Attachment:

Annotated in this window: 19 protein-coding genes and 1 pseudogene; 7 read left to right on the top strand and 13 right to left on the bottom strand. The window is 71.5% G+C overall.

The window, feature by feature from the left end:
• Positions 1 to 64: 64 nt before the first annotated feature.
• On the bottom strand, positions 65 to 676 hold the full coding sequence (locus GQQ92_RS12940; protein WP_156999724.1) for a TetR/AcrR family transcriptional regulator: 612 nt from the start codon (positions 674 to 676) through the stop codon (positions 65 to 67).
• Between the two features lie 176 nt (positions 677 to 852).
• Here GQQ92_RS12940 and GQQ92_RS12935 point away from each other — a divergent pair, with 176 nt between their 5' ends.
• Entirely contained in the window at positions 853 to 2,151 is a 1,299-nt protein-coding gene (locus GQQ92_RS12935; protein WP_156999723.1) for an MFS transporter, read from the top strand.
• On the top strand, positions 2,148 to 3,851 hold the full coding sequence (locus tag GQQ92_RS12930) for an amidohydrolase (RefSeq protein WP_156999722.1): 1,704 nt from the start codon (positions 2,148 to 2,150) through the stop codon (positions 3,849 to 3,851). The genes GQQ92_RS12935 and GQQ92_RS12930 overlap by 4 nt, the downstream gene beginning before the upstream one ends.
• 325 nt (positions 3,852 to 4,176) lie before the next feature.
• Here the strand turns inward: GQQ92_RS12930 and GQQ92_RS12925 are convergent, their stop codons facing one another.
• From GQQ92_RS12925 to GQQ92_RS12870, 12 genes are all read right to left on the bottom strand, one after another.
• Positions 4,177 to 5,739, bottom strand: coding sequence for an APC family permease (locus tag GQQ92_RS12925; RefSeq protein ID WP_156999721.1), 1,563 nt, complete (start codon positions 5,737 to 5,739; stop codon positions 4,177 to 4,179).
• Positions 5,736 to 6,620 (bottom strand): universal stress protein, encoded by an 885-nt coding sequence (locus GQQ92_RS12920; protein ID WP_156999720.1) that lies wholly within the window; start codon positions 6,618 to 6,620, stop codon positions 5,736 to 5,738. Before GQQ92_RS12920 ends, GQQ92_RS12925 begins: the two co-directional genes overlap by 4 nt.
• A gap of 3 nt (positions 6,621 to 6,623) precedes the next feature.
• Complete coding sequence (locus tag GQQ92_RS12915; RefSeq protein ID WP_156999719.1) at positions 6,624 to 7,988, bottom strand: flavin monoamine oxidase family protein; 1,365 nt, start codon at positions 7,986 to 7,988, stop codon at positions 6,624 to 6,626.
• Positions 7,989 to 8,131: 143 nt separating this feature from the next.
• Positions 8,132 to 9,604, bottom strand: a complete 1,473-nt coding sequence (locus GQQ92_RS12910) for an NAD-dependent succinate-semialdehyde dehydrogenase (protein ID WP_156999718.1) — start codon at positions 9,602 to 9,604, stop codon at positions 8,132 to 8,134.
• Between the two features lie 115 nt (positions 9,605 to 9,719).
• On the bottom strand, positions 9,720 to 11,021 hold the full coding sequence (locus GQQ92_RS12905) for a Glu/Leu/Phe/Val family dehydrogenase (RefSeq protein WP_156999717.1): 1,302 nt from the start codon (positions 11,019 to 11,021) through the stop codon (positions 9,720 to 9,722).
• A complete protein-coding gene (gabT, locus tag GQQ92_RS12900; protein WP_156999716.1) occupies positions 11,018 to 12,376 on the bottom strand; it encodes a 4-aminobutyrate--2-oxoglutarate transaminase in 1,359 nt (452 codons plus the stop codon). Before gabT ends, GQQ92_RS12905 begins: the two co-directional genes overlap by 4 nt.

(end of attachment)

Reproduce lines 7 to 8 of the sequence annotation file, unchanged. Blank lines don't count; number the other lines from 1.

• Entirely contained in the window at positions 853 to 2,151 is a 1,299-nt protein-coding gene (locus GQQ92_RS12935; protein WP_156999723.1) for an MFS transporter, read from the top strand.
• On the top strand, positions 2,148 to 3,851 hold the full coding sequence (locus tag GQQ92_RS12930) for an amidohydrolase (RefSeq protein WP_156999722.1): 1,704 nt from the start codon (positions 2,148 to 2,150) through the stop codon (positions 3,849 to 3,851). The genes GQQ92_RS12935 and GQQ92_RS12930 overlap by 4 nt, the downstream gene beginning before the upstream one ends.